The world’s leader in semiconductor IP, ARM Holdings, has just released its quarterly financial results. Despite the decline in device shipments in the last quarter, ARM was still able to deliver numbers that will surely make investors smile.
Quarterly revenue for the microprocessor designer increased 13% from the previous year to $209.4 million, exceeding the market’s expectations. The surge of demand in microchip helped ARM improve its pre-tax profits by 22% to $100 million. “As many aspects of our lives become digital, we continue to see an increase in the demand for ARM’s smarter and lower power technology” the company stated.
As for the company’s hopes for the next quarter, ARM officials said that “most analysts expect the industry to recover in the second half.” Hence, “ARM expects that group dollar revenues for the full-year 2012 will be in line with current market expectations.”
It's not too much of an exaggeration to say that ARM-based processors can be found in most of the gadgets that you’re so fond of using. ARM’s processor designs are used in tablets, smartphones, portable gaming consoles, GPS devices, digital television, digital cameras, storage and more.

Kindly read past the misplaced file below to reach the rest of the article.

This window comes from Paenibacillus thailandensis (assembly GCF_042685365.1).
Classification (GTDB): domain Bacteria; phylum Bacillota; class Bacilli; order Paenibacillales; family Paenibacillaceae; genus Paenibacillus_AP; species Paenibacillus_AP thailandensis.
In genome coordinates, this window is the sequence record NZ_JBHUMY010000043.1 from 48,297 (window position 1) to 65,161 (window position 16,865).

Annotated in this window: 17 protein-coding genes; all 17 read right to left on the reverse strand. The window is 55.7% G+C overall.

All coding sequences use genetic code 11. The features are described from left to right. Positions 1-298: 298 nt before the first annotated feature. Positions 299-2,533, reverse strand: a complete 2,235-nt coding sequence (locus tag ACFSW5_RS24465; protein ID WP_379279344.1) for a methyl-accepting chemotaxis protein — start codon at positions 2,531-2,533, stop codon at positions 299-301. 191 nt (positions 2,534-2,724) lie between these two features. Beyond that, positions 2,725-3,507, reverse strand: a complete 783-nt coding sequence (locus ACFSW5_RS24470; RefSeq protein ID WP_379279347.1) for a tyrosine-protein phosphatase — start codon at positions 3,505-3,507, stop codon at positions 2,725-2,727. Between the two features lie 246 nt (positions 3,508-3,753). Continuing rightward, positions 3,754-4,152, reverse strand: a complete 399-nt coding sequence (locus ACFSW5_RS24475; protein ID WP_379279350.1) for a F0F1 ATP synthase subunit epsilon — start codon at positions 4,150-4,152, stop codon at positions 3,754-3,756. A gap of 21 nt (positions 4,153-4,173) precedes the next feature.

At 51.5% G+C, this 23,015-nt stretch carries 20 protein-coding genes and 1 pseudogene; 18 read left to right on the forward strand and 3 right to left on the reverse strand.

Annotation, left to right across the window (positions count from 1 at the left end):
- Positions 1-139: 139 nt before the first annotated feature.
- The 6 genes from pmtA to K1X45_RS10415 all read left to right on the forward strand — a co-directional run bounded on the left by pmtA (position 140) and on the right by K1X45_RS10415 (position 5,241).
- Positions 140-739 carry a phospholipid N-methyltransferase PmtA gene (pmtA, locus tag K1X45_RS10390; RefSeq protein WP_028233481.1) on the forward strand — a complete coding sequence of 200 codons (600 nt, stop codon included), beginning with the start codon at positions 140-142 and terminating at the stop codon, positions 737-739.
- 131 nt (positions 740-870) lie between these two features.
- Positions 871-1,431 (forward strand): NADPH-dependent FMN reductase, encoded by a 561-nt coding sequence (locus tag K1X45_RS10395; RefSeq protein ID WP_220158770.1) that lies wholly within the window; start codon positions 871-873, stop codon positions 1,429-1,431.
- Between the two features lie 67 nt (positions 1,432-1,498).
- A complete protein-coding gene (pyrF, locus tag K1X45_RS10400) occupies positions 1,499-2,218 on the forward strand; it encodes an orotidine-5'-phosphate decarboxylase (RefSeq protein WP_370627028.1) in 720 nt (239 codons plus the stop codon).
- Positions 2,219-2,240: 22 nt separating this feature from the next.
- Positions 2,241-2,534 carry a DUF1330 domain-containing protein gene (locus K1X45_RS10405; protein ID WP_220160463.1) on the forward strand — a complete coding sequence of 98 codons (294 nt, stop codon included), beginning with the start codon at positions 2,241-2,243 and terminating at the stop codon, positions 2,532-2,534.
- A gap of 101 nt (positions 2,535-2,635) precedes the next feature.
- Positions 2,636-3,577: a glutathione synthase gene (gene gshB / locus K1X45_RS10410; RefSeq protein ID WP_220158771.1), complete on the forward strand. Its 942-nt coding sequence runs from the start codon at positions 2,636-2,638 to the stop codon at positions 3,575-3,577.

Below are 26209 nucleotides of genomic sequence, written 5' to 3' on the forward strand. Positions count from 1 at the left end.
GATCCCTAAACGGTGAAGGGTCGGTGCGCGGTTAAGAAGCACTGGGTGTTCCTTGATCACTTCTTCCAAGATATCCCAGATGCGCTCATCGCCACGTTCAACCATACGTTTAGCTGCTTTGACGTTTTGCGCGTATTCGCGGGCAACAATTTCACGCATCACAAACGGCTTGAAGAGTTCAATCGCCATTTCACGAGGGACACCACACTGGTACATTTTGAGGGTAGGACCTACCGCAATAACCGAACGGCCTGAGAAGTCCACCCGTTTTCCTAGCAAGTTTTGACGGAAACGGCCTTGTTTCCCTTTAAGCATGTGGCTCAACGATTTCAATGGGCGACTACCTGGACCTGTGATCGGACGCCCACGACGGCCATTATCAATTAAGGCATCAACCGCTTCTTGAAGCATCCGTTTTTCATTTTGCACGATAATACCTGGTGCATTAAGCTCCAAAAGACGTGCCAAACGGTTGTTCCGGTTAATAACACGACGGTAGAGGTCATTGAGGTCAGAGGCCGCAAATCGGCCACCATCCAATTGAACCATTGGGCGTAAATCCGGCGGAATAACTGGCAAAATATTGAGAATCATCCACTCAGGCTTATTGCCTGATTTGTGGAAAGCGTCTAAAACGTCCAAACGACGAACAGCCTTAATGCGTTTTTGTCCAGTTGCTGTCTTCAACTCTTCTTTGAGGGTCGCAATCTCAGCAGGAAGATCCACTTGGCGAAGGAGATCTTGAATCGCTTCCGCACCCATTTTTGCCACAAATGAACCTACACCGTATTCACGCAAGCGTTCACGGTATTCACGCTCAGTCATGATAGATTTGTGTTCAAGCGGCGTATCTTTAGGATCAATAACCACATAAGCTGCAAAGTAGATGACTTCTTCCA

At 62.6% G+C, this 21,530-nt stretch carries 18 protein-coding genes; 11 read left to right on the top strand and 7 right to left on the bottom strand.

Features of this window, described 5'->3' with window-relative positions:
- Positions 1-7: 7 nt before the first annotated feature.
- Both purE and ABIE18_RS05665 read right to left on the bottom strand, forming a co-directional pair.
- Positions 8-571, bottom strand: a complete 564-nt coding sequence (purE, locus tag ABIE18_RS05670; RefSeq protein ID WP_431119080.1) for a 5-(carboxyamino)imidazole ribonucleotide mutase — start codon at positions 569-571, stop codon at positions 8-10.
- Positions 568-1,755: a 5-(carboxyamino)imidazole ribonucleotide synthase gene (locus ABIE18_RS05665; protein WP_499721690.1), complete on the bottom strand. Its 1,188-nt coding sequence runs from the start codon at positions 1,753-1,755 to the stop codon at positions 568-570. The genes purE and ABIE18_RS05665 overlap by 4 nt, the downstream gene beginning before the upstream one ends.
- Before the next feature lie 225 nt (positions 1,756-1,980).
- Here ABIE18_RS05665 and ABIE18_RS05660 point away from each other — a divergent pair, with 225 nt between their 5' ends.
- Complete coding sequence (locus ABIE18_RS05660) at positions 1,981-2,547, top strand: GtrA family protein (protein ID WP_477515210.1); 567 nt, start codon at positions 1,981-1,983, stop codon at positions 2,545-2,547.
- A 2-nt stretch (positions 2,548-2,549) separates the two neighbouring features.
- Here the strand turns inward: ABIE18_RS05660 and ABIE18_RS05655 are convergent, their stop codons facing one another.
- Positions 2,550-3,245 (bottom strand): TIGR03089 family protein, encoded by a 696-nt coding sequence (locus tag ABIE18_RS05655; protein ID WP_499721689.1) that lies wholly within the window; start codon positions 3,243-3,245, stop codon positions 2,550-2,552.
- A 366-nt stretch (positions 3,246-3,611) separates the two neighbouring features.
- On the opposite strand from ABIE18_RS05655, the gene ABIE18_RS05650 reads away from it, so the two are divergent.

Different from mobile chip manufacturers like Intel, AMD, Qualcomm or Nvidia, ARM gets it revenues from licensing and royalty fees – and it’s proven to be quite a lucrative business. ARM said that, “royalty revenues continued to outperform the overall semiconductor industry as our customers launch their products into new markets and gain market share within existing markets.” ARM’s Cortex-M, which was just unveiled last March and dubbed as the world’s most energy-efficient microprocessor design, has already been licensed to 10 companies.
With Microsoft preparing to launch its Windows software on ARM-powered devices in June and the Cambridge-based company’s success in signing 22 processor licenses in the last quarter, the future does look bright for ARM.